when the Olympics are over? Is it wrong of me to not care in the least if Downunder wins no medals? (Don't misunderstand me - I feel sorry for all the participants who don't win medals. When they are on the world stage like that coming last must be particularly embarrassing.) I am just not interested in this giant sports day,
I know one of the problems is that it reminds me too much of school sports days.
I don't really remember too much about the very first school sports day. I know we had one but apart from vague memories of teachers trying to organise small children into a line to run to a tape and mothers making sure we all had drinks on a hot day that is about it.
When I moved school the following year the school sports day was held on a nearby oval. Everyone had to walk over there and back. The Senior Cat was teaching in "the big people's school" upstairs from "the little people" so he carried me on his shoulders. I spent the rest of the day sitting on the grass getting more and more bored by the proceedings - almost all of which I couldn't see. The same thing happened the following year.
The Senior Cat moved on to another school. I stayed where I was - but promoted to the "big people". Someone else took me over. It probably didn't take that long but it felt as if it took me all the morning to get there. That year I had the good sense to take a book in my lunch bag. My teacher tried to confiscate it but someone intervened and I was left to read in relative peace.
I was not so lucky the following two years. I was expected to "sit there and watch". Nobody realised that I couldn't actually see what was going on if I sat in that particular place.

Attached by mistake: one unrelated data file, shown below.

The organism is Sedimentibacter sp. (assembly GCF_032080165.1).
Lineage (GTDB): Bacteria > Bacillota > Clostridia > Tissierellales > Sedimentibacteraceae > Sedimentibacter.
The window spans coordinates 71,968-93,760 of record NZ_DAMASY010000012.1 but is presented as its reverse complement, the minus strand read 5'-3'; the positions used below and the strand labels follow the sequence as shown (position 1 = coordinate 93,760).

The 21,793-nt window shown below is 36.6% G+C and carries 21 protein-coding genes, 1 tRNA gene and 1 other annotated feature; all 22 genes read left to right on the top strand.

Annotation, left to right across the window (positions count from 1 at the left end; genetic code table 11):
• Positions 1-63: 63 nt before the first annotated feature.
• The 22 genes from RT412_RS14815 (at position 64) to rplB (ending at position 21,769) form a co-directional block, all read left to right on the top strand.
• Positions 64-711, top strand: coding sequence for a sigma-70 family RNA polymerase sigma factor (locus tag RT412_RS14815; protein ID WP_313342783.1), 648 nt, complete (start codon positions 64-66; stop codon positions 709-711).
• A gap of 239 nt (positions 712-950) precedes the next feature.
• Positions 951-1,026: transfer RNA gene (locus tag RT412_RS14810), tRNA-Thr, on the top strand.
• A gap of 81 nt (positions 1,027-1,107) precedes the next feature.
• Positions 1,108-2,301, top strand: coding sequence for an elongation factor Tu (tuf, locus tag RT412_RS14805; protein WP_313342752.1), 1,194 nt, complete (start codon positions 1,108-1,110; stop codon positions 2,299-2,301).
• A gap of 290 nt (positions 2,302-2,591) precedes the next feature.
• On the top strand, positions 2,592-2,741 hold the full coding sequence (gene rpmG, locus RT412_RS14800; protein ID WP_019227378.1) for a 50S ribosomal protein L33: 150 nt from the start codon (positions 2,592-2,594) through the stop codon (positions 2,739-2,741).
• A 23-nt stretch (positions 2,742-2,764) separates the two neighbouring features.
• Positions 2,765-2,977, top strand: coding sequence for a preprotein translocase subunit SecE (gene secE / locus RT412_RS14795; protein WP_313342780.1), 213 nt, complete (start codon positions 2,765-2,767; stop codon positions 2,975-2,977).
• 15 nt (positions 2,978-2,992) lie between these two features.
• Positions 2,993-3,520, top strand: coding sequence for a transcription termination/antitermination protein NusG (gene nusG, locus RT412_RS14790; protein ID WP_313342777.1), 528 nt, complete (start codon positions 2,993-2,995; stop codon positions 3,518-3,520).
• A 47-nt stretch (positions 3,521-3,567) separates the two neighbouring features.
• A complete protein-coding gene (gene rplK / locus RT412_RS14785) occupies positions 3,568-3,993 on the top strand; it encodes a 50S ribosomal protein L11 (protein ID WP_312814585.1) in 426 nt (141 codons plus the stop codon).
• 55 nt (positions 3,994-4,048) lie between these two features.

We moved again after that...to a tiny country school. They had an area sports day. We were taken to a school in a somewhat larger place which had an oval of sorts. (It amounted to a sort of dusty paddock marked out for the occasion.) That year was the first year I participated. I was told to "throw the ball to.... and then get out of the way". Fine with me. I also started to do important things like hold the tape at the finish line. Well, it was something to do.
I remember that, in that far off place, there was one school with just eight pupils. They were given quite a few points to start with. I don't suppose anyone took it too seriously. I was just a nice day out of the classroom for most of the children.
Then we moved again. This school was bigger. I was one of the first in the new "secondary" section. "Sports Day" meant being in our house divisions and everyone had to participate. I had to be in there to "make up the team" for things like "corner spry" and "tunnel ball". I was totally hopeless at these things of course. It meant that my house team would always lose. It wasn't in the least bit fair on them or me. Is it any wonder that any sort of sports day was an event I dreaded?
But, these events were also fundraisers for the school. The house I was in was fortunate enough to be given the sweets stall. Oh yes, the sweets stall. We saved our pocket money for that - and so did all the other children. We didn't see sweets very often. There was no school canteen and a very limited supply at the only shop in the little township.
Even my mother somehow found time to make "peanut brittle". There were all sorts of other things too. Caramels in soft, chewy squares, pale pink squishy marshmallow in square ice cream cones, toffee in "patty pan" (cupcake) cases sprinkled with hundreds and thousands, "Russian toffee", little meringues made to look like snails, slabs of peanut brittle, almond clusters, and more. And, of course, there were toffee apples. The apples would come from someone's tree and would be coated in a thick layer of toffee dyed with cochineal so that it appeared a bright, luscious, shiny red. We all wanted one of those.
I did get one of those toffee apples once. Once I had done my bit and helped my house lose the team games I had to participate in I went off and stood behind the trestle table and sold the sweets. There was always an adult to help of course. We would do brisk business throughout the day. (The goods for sale would be put out gradually.) At the end of that first sports day though the mother I was helping handed me a toffee apple she had "saved" for me. I dutifully paid her for it...and ate it slowly the following Saturday afternoon while I learned my Latin vocabulary and wrote my English homework.
I have never wanted another toffee apple but that one was good.